• Malificent says:

      I think especially when they are tiny it is hard. You are a much bigger part of their world when they are little. I cried for the whole first month I went back to work when my son was 3 months old — it felt like an amputation. And he was with Grandma that first month.

      But later, it’s good for them to have a village. I was fortunate enough to find a wonderful in-home daycare provider. As an only child, it was great for my son to be with the other kids. And I knew that he was safe and well-cared for and loved when I wasn’t with him. Years later, we still keep in touch with our daycare lady, and my son is still friends with his 3 agemates from daycare. If I hadn’t been able to find somewhere I trusted to care for my son, my experience might have been very different.

  12. Shannon says:

    Yeah … I don’t really do mom guilt anymore, at least not as bad as I used to. I get twinges now and then (just last night I was thinking I’m a horrible mom for not living closer to my 22-year-old and seeing him more, but he picked where to go to college). As I’ve gotten older, I’ll be 41 in a couple of weeks, I’ve mellowed out. You do the best you can with juggling and usually, as long as they’re loved and know it, you’ll be alright.

  13. jenB says:

    Sometimes I feel sick inside when I’m with my kids-mainly when they’re screaming at each other. Just wait until they get old enough to argue together Savannah! LOL

    • my3cents says:

      Ha ha , so true……
      Sometimes I sit there at work, and just soak in the peace and quiet- I know that when I get home it will be chaos….and think to myself off to the second shift- the hard one..

  14. homeslice says:

    I stay at home and I still have guilt, so there is no win, IMO. I just think we all need support moms in whatever they need…stick together. There is so much truth in the relief we feel when we talk to one another.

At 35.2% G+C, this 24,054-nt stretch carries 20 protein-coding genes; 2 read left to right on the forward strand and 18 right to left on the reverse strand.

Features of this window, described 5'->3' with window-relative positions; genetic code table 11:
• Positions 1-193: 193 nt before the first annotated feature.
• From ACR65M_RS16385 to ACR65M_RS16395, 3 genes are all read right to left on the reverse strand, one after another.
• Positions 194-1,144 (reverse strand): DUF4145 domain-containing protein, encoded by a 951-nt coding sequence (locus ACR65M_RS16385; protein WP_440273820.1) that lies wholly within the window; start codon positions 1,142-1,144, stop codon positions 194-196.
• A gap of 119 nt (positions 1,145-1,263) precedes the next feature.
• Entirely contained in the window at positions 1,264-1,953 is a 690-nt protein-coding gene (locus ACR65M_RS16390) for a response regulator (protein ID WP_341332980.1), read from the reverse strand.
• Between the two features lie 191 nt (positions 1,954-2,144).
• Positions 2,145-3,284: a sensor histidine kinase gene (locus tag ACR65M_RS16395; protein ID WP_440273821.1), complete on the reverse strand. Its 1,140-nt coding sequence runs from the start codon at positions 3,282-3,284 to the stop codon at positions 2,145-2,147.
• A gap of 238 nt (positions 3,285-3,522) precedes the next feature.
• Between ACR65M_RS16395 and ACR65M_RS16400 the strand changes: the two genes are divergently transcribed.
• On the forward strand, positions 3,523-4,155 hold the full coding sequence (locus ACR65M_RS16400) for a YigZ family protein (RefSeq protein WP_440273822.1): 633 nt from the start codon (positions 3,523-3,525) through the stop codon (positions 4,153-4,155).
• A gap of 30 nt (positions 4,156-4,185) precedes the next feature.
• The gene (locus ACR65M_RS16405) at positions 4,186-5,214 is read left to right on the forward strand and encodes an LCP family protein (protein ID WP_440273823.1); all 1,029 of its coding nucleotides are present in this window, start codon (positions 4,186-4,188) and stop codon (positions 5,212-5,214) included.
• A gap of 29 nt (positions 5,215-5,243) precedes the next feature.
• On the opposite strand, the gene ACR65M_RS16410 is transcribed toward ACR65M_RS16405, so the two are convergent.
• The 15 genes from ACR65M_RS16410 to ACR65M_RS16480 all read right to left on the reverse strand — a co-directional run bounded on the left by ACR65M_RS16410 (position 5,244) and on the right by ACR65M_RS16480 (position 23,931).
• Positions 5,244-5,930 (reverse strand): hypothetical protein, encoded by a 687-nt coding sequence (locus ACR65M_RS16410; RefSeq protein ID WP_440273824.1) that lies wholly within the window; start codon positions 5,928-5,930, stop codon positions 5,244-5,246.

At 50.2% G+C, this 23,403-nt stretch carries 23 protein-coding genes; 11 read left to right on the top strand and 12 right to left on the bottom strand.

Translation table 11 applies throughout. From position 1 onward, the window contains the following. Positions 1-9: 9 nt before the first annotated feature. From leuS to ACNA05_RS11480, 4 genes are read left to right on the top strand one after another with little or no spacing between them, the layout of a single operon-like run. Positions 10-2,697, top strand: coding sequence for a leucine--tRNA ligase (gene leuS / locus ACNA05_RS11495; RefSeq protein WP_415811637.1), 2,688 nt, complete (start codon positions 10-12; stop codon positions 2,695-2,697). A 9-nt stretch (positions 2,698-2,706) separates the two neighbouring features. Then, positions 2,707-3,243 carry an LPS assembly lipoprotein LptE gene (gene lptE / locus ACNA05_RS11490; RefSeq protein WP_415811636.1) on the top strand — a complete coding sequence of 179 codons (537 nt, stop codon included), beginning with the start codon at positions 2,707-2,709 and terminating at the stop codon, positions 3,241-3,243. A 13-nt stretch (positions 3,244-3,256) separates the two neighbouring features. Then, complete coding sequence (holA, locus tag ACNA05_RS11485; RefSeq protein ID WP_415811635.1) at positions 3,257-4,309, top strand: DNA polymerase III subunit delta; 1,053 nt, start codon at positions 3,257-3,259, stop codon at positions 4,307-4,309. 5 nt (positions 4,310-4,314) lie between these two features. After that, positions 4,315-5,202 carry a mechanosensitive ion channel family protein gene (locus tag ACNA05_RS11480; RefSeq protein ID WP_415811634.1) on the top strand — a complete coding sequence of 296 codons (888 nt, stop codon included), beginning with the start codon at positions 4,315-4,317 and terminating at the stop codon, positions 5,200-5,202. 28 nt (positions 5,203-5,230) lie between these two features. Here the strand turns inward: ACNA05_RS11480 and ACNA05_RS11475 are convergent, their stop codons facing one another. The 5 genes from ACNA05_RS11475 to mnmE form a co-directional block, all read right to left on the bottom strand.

• HappyMom says:

      I feel some guilt that I didn’t work outside of the home because I don’t think it set the best example to my daugher, tbh.

  15. Tanya says:

    Maybe it’s because my mom is a narcissist, but this totally creeped me out. It’s not healthy to make your kids responsible for your happiness.

    • Kat says:

      Such an interesting perspective. I never thought of it like that, but I agree. Children need space

  16. Dvradventures says:

    My kids love that I work and are proud of what I do (I’m a nurse). They all want to be nurses! I think it sets a great example to both daughters and sons.

  17. HappyMom says:

    She’ll have a lot more time at home with her kids when Megyn Kelly steals her job.

  18. meh says:

    Why does a 4 year old have an art show

    • Keaton says:

      LOL That is what struck me too. WTF at a 4 year old having an art show. I mean, I guess it’s kinda cute but geez people go a little far with the kiddos nowadays. JMO obviously.

  19. Luci Lu says:

    It won’t be long before she’ll be feeling much better, and spending more time with her children than she ever dreamed of…..right Megan Kelly from Fox News swoops in and takes that “Today Job” right out from under her mothering ass.

  20. Christina says:

    I think it is a pretty strange discussion. That a household with two working parents is something special to be mentioned is really irritating. Where I come from this is normal. I get that you can miss your kids a lot when away, but why would you feel guilty? The money you earn is in big parts for their future. Why should men only provide for that? And from the kid’s perspective I think after they are out of the complete dependent babyphase they contribute from being with other people. A mother who is constantly around or checking on me is something i would hate. Children need to breathe and become people too. They don’t need Mommy to be there to watch their every move.